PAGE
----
What this taught me: Honestly other than serving as a constant reminder that men can be both insensitive and stupid, C.C. did me a favour and sparked my long dedicated future to diligent hair removal. A relationship I pride myself on today.

3. I loved to dance as a kid. Still do. And although I always dreamed of being a dancer, my parents refused to ever allow me to dance competitively, which at 13 years old was pretty much the death of my dream. I really wanted to be a good dancer. I loved everything dance stood for; grace, poise, elegance. And I tried my best, I really did, but it just seemed like a race that the thin and naturally flexible girls were always winning. While I am now beyond able to appreciate my mom’s aversion to dance, dance moms and everything the community stood for, 8 years ago I wanted to be recognized as a proper member. One year at our year end recital they gave me the “heart” award- basically a nice way of saying “you’re not good enough, but you try really hard.” I was both elated and mortified.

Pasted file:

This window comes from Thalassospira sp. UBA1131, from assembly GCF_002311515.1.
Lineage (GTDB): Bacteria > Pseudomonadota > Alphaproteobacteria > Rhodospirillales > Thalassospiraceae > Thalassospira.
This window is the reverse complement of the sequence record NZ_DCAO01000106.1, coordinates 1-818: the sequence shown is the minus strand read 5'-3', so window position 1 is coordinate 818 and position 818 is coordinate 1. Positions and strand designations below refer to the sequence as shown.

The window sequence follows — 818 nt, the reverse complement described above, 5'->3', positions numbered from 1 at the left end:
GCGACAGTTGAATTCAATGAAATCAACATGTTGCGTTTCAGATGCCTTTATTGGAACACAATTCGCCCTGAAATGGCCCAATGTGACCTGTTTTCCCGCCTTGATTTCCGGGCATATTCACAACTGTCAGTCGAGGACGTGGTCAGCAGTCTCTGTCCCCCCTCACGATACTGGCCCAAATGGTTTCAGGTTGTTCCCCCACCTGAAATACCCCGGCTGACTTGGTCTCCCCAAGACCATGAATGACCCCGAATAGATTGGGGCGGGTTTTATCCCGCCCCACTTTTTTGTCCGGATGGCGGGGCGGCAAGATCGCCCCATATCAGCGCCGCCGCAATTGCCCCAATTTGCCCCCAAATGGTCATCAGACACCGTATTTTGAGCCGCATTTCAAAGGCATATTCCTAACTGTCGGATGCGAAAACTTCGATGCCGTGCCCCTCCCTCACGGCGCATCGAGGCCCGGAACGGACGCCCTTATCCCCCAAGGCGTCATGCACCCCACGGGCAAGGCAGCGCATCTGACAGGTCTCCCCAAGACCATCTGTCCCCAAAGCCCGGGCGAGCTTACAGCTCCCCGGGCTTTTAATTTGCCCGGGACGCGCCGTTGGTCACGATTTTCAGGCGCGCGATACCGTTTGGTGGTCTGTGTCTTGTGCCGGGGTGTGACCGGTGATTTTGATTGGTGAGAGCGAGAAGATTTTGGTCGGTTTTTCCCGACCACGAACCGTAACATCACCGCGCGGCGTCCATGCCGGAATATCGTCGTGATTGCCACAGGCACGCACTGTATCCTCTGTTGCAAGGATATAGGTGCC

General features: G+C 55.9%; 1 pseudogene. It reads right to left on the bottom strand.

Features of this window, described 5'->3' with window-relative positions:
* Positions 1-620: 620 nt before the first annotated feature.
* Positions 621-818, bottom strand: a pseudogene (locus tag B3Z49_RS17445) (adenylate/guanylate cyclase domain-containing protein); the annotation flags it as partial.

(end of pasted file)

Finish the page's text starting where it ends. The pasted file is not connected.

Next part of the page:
What this taught me: if you are passionate and work hard enough at something in life your effort will be recognized no matter the outcome.

4. In grade seven I was in love with J.B, despite never actually having had a conversation with him, let alone being sure he knew my name. J.B. was a year older than me and in my eyes we were going to slow dance together after which we would rule the school. The pivotal moment to this romantic intersection would be the school trip boat cruise, or at least I believed it would be. I spent the entire cruise waiting at the front of the boat for J.B., imagining our picture perfect Titanic (yes I know how that movie ends) moment. He never came. I was crushed, but eventually I got over it.

What this taught me: That if you like someone enough, you can actually trick yourself into thinking they feel the same. Also, you must talk to a boy to spark a romance. Also, never wait for a boy. Finally, I’m a romantic; always was, still am. Wouldn’t have it any other way.